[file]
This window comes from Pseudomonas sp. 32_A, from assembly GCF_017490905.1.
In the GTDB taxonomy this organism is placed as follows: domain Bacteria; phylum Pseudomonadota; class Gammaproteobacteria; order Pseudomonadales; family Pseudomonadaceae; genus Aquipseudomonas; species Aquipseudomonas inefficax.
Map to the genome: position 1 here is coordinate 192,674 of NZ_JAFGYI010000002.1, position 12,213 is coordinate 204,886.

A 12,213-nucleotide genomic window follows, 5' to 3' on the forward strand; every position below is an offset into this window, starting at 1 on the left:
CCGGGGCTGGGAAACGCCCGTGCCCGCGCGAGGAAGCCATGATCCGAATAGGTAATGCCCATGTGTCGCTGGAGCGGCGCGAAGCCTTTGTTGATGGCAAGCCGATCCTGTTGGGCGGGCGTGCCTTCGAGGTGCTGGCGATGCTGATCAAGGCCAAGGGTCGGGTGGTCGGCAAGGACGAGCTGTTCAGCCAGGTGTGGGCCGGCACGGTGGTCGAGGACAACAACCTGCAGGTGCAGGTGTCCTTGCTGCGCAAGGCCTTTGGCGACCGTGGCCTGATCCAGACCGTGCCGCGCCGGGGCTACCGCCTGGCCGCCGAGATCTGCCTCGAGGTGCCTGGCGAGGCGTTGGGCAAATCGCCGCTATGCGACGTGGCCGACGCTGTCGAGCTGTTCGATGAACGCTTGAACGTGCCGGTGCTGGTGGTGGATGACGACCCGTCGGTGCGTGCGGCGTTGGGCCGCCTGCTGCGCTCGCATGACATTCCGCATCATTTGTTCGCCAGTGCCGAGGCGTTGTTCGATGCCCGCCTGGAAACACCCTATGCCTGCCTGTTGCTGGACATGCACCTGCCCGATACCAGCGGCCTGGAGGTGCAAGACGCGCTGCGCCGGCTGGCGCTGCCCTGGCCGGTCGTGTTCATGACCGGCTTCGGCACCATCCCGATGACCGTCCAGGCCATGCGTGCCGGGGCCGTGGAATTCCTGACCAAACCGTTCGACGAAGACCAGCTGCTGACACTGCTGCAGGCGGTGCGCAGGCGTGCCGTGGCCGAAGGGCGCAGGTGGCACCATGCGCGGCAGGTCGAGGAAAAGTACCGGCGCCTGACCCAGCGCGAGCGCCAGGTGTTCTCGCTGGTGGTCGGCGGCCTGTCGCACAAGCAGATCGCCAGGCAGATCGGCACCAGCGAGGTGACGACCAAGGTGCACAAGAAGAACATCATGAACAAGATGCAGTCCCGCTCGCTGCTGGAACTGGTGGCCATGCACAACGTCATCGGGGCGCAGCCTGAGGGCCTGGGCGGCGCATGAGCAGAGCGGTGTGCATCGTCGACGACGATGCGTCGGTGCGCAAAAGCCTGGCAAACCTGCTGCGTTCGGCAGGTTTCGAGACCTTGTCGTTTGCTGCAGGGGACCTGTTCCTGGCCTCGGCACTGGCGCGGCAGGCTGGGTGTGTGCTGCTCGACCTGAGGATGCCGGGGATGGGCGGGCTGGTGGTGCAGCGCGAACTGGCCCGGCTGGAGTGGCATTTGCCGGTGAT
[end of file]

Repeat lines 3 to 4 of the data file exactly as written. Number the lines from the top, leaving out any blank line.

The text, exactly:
Map to the genome: position 1 here is coordinate 192,674 of NZ_JAFGYI010000002.1, position 12,213 is coordinate 204,886.

A 12,213-nucleotide genomic window follows, 5' to 3' on the forward strand; every position below is an offset into this window, starting at 1 on the left: